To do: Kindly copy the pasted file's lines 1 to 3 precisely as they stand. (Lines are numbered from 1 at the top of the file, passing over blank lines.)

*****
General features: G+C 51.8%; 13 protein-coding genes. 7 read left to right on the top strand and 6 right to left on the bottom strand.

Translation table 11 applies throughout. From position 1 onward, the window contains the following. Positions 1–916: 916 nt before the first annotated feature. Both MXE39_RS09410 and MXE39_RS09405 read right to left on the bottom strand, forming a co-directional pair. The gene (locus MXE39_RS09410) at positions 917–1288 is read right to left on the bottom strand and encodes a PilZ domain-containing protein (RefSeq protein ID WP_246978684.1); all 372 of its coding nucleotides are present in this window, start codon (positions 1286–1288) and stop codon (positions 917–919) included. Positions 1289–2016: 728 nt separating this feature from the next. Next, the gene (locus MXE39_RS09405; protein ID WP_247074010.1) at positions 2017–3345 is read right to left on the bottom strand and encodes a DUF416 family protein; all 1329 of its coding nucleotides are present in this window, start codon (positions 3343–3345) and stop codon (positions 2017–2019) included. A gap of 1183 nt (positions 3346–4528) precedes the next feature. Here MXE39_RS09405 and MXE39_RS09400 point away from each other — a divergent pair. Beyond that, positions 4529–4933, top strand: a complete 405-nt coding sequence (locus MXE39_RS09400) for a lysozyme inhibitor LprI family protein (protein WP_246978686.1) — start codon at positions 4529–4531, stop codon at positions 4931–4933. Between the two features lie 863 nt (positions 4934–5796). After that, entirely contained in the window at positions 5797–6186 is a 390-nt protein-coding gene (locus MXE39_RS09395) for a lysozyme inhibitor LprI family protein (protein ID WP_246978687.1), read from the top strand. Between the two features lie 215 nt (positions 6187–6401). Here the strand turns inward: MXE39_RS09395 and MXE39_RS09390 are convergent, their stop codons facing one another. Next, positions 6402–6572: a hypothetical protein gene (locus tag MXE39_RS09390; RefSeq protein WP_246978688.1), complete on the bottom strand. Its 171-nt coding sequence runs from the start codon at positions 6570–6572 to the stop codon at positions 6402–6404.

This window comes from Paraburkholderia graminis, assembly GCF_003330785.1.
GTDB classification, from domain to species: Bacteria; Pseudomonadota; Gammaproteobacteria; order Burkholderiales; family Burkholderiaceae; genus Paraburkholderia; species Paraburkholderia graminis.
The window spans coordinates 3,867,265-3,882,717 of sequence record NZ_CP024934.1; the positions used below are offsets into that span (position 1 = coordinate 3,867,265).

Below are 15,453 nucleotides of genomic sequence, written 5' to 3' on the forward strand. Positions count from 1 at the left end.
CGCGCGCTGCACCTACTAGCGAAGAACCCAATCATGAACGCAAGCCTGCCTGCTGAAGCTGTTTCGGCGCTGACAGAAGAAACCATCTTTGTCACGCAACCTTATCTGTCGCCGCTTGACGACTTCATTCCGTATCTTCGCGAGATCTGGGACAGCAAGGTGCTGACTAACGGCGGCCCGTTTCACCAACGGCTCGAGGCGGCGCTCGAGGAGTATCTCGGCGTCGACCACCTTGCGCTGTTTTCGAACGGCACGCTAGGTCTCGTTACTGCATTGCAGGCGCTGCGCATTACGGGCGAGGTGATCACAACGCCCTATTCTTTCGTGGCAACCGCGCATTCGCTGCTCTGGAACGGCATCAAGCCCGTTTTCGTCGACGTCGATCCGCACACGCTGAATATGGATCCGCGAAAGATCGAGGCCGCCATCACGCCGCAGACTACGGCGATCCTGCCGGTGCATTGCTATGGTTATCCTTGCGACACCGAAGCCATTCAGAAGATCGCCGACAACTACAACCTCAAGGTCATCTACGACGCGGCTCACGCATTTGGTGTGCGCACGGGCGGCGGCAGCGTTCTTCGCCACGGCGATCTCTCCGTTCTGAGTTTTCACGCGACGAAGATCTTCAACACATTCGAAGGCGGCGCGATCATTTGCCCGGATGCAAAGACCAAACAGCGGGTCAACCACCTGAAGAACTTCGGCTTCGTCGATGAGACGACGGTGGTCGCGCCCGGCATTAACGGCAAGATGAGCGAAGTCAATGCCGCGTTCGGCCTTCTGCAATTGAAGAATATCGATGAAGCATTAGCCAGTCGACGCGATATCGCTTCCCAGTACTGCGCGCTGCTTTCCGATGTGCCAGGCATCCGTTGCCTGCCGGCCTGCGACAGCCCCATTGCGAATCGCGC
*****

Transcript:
General features: G+C 51.8%; 13 protein-coding genes. 7 read left to right on the top strand and 6 right to left on the bottom strand.

Translation table 11 applies throughout. From position 1 onward, the window contains the following. Positions 1–916: 916 nt before the first annotated feature. Both MXE39_RS09410 and MXE39_RS09405 read right to left on the bottom strand, forming a co-directional pair. The gene (locus MXE39_RS09410) at positions 917–1288 is read right to left on the bottom strand and encodes a PilZ domain-containing protein (RefSeq protein ID WP_246978684.1); all 372 of its coding nucleotides are present in this window, start codon (positions 1286–1288) and stop codon (positions 917–919) included. Positions 1289–2016: 728 nt separating this feature from the next. Next, the gene (locus MXE39_RS09405; protein ID WP_247074010.1) at positions 2017–3345 is read right to left on the bottom strand and encodes a DUF416 family protein; all 1329 of its coding nucleotides are present in this window, start codon (positions 3343–3345) and stop codon (positions 2017–2019) included. A gap of 1183 nt (positions 3346–4528) precedes the next feature. Here MXE39_RS09405 and MXE39_RS09400 point away from each other — a divergent pair. Beyond that, positions 4529–4933, top strand: a complete 405-nt coding sequence (locus MXE39_RS09400) for a lysozyme inhibitor LprI family protein (protein WP_246978686.1) — start codon at positions 4529–4531, stop codon at positions 4931–4933. Between the two features lie 863 nt (positions 4934–5796). After that, entirely contained in the window at positions 5797–6186 is a 390-nt protein-coding gene (locus MXE39_RS09395) for a lysozyme inhibitor LprI family protein (protein ID WP_246978687.1), read from the top strand. Between the two features lie 215 nt (positions 6187–6401). Here the strand turns inward: MXE39_RS09395 and MXE39_RS09390 are convergent, their stop codons facing one another. Next, positions 6402–6572: a hypothetical protein gene (locus tag MXE39_RS09390; RefSeq protein WP_246978688.1), complete on the bottom strand. Its 171-nt coding sequence runs from the start codon at positions 6570–6572 to the stop codon at positions 6402–6404.

This window comes from Paraburkholderia graminis, assembly GCF_003330785.1.